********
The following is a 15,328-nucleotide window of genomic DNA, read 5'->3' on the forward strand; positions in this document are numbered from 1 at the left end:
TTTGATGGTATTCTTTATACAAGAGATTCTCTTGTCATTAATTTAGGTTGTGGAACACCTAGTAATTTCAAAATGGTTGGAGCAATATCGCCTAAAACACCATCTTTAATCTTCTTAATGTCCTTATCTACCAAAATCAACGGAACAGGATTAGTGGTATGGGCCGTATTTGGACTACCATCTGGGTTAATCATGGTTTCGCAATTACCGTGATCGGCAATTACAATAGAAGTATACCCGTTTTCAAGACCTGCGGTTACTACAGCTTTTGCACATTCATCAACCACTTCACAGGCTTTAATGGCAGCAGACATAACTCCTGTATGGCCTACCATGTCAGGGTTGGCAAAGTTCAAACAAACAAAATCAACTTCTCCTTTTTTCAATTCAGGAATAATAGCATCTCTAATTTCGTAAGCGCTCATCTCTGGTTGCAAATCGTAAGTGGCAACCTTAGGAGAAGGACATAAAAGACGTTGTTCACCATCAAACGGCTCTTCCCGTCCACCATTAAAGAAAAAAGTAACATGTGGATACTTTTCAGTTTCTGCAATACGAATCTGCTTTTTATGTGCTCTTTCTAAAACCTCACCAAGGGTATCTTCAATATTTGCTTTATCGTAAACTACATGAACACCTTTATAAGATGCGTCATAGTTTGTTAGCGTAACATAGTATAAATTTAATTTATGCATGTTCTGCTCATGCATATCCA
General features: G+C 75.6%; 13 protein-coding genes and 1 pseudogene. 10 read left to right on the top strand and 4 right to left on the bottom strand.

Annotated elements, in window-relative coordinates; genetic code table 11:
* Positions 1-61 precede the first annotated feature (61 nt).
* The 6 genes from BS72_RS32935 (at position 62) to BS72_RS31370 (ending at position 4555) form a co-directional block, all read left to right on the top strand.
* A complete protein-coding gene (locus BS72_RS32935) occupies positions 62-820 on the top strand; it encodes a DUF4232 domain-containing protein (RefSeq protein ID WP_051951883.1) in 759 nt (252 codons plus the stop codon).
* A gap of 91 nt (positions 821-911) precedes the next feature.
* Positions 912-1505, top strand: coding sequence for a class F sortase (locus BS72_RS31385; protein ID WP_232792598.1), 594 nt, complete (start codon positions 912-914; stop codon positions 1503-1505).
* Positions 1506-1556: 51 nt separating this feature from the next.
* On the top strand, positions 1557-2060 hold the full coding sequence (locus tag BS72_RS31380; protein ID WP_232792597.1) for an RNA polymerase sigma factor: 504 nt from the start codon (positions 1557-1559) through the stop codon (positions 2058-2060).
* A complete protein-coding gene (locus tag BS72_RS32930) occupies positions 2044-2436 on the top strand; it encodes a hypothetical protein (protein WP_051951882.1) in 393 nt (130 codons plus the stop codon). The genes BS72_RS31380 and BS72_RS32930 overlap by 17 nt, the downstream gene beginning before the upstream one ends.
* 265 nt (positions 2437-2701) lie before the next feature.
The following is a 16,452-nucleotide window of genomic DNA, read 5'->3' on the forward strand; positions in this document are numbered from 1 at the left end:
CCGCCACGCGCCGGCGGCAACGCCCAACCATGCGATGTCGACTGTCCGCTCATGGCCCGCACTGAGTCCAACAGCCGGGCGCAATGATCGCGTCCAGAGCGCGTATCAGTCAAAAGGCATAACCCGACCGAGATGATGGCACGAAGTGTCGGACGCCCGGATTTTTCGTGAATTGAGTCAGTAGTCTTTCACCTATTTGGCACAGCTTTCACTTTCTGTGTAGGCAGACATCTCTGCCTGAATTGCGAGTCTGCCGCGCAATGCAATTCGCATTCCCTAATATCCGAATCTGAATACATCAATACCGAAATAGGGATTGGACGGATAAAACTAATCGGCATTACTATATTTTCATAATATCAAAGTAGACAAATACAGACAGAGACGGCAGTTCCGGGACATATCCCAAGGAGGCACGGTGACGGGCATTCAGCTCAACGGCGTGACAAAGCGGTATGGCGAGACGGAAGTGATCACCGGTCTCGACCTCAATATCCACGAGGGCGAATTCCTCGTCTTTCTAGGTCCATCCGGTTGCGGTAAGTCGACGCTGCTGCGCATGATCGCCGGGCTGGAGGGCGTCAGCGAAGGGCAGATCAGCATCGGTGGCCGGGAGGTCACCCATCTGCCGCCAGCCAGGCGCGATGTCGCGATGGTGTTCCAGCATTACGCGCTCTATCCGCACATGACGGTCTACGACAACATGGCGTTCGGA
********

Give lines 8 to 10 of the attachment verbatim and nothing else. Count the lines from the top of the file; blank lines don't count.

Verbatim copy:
* A gap of 91 nt (positions 821-911) precedes the next feature.
* Positions 912-1505, top strand: coding sequence for a class F sortase (locus BS72_RS31385; protein ID WP_232792598.1), 594 nt, complete (start codon positions 912-914; stop codon positions 1503-1505).
* Positions 1506-1556: 51 nt separating this feature from the next.